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Tag Archive: Emilia Clarke


In 1984 The Terminator introduced us to Linda Hamilton′s young Sarah Connor and her first encounter with Arnold Schwarzenegger′s now classic T-800 “Terminator” cyborg.  In Terminator 2: Judgment Day, director James Cameron amped up Hamilton’s role, resulting in arguably the best female character in all of science fiction movies (in a close heat with Sigourney Weaver’s Ellen Ripley in Aliens, also from Cameron), while making Arnold’s T-800 a good guy.  In Terminator 3: Rise of the Machines, we watched Sarah’s son John Connor (played by Nick Stahl) and his future wife (played by Claire Danes) as they approached Judgment Day–the day of the technological apocalpyse.  In the fourth film Terminator: Salvation, audiences saw an older John Connor (Christian Bale) fighting the machines after the series’ Judgment Day, along with a young Kyle Reese played by Anton Yelchin, recounting the origins of the T-800 Arnold would embody later in the timeline.  With Terminator: Genisys, John (next played by Jason Clarke) and Kyle (played by Jai Courtney) arrive at the future point where humans travel back in time to prevent Skynet, and in that timeline John encounters his own problems, and Kyle returns to a modified version of the past where Sarah (played by Solo: A Star Wars Story and Game of Thrones star Emilia Clarke) is working with a T-800 (again played by Arnold, and again as a good guy) to prevent the Skynet future apocalypse from happening.

Welcome to the day after Judgment Day.

It’s now 35 years since we first heard the message from Kyle Reese given to Sarah Connor, “There’s no fate but what we make for ourselves.”  Producer James Cameron is back, with Tim Miller (Deadpool) directing the autumn theatrical release Terminator: Dark Fate This time we’re told audiences are supposed to ignore everything that came after Terminator 2, and substitute this next chapter, similar to the “picture hopping” the Halloween movie franchise has become known for.  The original Sarah Connor is back battling a Terminator.  Newcomer to the series, Mackenzie Davis is one, “almost human.”  And Gabriel Luna plays another, making them the faces of the next Terminators, following in the footsteps of Arnold, Jason Patrick, Kristanna Loken, Byung-Hun Lee, and Jason Clarke.

Check out this new poster for the film and the first trailer for the sixth Terminator flick, Terminator: Dark Fate:

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Review by C.J. Bunce

Adding to a year that will see the final installment in the episodic Star Wars saga, a new book provides a chronological, pictorial essay documenting the step-by-step creation of the most recent Star Wars movie, Solo: A Star Wars Story. When original Solo: A Star Wars Story directors Phil Lord and Christopher Miller tapped Rob Bredow as a producer and visual effects supervisor, he stepped onto the studio lot realizing he was the only person with a camera and photography access.  He got the approval of the directors and executive Kathleen Kennedy (and later, approval from replacement director Ron Howard) and was soon filming everything and anything related to the production, from location visits to candid shots.  Industrial Light & Magic Presents: Making Solo: A Star Wars Story is a collection of selections of the best from his photo album, 25,000 photographs later, taken on his personal camera and camera phone.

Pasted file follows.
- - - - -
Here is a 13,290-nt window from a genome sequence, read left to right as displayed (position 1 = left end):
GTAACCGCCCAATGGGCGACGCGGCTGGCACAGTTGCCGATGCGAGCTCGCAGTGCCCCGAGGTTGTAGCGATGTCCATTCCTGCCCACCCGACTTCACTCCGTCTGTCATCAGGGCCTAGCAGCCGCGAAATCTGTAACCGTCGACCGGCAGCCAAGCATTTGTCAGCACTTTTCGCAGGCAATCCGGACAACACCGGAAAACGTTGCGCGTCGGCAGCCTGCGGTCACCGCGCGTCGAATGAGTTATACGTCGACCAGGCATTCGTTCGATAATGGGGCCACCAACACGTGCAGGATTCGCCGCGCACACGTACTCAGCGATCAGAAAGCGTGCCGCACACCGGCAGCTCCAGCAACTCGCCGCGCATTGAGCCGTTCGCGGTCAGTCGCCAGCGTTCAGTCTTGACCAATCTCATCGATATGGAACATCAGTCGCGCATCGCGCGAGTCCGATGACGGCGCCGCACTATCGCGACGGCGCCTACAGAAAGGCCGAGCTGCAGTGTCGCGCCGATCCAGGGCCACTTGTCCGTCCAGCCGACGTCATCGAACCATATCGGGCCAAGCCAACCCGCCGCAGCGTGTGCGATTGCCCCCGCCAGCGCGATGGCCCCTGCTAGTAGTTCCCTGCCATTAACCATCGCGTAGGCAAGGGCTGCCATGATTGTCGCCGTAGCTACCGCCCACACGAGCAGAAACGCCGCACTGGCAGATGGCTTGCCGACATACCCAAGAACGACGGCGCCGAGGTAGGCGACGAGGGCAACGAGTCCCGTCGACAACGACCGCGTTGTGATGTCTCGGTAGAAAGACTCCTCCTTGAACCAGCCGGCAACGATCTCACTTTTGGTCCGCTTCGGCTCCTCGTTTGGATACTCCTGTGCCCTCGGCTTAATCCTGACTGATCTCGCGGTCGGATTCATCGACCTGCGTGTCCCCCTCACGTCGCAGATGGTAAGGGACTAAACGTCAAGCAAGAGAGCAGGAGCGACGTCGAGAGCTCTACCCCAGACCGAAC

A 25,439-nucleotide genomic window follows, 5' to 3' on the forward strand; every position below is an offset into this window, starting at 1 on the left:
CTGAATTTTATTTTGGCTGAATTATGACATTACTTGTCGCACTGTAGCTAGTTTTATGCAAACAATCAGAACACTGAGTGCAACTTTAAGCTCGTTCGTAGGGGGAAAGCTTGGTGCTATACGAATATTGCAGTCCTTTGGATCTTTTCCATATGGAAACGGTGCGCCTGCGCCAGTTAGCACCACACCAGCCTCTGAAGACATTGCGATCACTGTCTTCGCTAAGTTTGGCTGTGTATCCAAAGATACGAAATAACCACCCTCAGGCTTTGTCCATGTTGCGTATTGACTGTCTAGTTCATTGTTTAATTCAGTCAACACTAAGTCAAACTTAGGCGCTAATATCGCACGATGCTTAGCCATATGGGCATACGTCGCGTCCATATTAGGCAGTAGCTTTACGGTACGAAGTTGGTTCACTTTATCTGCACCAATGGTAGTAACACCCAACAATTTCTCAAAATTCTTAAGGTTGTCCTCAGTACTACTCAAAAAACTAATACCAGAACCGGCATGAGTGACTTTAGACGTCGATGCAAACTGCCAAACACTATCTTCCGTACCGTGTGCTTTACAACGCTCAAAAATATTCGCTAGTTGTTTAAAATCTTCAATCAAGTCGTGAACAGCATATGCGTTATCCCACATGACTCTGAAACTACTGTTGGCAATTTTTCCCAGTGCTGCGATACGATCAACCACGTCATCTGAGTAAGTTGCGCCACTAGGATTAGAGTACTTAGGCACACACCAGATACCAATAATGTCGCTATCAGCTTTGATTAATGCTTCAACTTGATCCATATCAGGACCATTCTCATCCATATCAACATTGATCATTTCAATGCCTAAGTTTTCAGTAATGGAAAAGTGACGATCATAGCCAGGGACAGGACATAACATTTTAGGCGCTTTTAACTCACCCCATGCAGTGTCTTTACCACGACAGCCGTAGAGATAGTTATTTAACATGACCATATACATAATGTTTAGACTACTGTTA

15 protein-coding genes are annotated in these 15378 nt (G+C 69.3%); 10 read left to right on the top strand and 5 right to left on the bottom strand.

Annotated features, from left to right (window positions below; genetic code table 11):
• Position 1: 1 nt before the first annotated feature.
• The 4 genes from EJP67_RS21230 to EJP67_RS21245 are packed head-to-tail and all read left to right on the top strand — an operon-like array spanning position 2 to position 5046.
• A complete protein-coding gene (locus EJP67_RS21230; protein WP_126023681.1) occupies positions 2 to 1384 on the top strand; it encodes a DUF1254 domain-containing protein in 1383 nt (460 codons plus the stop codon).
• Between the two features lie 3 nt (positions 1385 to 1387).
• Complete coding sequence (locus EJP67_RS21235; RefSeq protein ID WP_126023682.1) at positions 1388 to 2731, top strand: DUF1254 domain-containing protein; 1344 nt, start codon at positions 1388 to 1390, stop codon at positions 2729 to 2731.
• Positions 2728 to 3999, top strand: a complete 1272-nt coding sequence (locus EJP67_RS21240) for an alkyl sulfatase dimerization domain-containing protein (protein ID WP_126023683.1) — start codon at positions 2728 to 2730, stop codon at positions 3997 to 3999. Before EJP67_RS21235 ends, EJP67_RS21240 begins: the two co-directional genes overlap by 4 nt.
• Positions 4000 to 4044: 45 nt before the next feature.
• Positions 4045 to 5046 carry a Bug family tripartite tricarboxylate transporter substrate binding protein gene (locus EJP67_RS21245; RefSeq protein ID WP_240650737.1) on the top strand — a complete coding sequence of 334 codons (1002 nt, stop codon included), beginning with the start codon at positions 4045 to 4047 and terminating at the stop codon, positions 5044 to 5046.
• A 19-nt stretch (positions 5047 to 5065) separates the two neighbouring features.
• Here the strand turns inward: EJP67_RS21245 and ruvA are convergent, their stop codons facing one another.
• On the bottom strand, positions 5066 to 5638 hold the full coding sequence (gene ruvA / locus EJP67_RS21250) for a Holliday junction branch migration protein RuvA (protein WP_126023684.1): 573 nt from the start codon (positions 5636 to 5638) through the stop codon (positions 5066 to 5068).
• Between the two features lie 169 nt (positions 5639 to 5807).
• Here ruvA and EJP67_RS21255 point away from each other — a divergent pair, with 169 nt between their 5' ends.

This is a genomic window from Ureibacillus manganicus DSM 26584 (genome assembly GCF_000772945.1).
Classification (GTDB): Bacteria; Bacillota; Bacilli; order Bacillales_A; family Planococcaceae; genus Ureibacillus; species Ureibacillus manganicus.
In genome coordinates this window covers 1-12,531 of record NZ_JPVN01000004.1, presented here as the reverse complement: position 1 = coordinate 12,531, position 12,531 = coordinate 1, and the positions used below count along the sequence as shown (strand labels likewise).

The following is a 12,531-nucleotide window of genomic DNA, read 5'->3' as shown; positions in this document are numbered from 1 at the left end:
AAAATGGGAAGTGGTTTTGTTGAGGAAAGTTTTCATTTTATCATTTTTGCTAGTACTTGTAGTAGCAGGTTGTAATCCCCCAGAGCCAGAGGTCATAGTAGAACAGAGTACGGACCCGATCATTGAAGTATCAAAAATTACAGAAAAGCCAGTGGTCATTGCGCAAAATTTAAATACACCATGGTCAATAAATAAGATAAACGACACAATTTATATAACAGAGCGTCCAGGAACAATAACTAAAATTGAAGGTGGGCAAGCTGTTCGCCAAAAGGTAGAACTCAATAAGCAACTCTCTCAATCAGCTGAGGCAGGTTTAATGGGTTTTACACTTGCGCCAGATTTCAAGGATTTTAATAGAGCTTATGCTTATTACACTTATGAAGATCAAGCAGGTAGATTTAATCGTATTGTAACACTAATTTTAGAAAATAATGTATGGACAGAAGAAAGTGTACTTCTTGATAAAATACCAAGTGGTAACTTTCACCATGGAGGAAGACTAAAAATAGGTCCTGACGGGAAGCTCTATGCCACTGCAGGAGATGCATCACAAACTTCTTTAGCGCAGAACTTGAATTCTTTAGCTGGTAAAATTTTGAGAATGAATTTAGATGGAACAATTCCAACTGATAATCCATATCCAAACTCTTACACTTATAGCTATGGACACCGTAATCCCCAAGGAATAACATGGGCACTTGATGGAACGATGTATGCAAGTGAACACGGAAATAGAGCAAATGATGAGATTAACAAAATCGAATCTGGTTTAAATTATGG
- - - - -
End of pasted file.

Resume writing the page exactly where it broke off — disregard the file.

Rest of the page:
Unlike the J.W. Rinzler “making of” books on the original Star Wars trilogy featuring comprehensive stories and analysis from the entire production teams, or other Abrams “The Art” of books featuring The Force Awakens, Rogue One, The Last Jedi, and Solo full of concept art and design, Making Solo: A Star Wars Story is more of a visual assemblage showcasing one Star Wars crew member’s job (which included allowing his family on the film set to film in as extras).  The closest book like this is Jaws: Memories from Martha’s Vineyard, a book piecing together photographs and accounts from the making of Steven Spielberg’s Jaws, only put together years later.  It has all those bits and pieces assembled into books from the original trilogy that fans would call rare gems today, the difference being this time someone was paying attention, in the moment.

More so than any other book released on the film, Making Solo: A Star Wars Story provides an account of the film’s production process from pre-production, production, and post-production, documenting how this film came to the big screen.  Readers will find never-before-seen close-up images of all the new worlds, aliens, droids, and vehicles, with emphases on making the train heist on Vandor, Phoebe Waller-Bridge′s droid L3-37, filming the Kessel Run, and deconstructing and re-designing an early version of the Millennium Falcon.

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No one could have predicted when the original Star Wars won six of ten Academy Awards in 1978 that a new Star Wars film would be nominated 41 years later.  At the end of 2019 all will be known–with Episode IX to be released in December the entirety of George Lucas’s nine-part Star Wars saga will be complete.  Although the Skywalker family and its legacy is done, Disney and Lucasfilm will be sure that Star Wars is very far from over.  But expect this year to be full of nostalgic products looking back over the course of the four decades since we first saw the words, “A long time ago in a galaxy far, far, away…”  Two movie souvenir compilation books will take Star Wars fans across the film franchise.  Solo: A Star Wars Story Ultimate Guide presents interviews and photographs behind and in front of the camera from Ron Howard’s film.  And today Star Wars: The Saga Begins arrives in book stores, taking a rare look back at the Star Wars prequel trilogy.  We have previews of both books for you to check out below.